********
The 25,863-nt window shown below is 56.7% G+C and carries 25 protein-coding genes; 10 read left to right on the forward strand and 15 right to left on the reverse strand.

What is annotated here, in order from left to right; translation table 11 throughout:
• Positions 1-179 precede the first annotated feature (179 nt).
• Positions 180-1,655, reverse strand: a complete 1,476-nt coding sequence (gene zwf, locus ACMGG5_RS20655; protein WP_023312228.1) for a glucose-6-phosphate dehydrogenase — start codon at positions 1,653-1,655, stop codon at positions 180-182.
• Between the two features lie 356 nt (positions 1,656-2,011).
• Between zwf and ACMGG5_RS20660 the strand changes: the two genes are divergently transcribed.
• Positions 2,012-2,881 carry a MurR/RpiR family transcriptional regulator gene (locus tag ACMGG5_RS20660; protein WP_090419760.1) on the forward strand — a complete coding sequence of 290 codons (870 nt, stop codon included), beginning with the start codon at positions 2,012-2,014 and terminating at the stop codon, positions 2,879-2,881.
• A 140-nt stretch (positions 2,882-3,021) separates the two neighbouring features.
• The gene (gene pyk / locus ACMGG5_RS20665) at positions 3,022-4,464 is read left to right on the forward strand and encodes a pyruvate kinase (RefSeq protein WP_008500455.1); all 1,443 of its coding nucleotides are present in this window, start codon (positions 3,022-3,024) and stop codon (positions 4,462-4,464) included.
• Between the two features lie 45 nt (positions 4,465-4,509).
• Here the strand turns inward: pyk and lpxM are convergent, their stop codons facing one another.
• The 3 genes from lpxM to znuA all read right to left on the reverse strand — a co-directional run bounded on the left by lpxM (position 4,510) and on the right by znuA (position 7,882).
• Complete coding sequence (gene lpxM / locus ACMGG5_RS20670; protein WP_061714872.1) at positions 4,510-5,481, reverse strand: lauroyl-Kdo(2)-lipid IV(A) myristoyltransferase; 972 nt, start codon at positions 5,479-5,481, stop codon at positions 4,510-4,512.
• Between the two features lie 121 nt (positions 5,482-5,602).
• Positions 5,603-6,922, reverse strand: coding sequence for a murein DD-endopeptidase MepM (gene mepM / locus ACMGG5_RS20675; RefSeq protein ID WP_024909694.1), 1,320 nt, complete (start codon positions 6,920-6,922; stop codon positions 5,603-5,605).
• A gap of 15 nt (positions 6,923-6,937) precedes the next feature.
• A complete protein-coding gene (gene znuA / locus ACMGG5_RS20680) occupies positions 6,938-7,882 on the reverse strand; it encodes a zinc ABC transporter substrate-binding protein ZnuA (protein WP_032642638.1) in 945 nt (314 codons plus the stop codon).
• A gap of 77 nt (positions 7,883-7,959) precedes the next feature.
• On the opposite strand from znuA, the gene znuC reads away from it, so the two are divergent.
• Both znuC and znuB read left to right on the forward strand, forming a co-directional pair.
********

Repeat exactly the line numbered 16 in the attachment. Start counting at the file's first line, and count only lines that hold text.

• A gap of 15 nt (positions 6,923-6,937) precedes the next feature.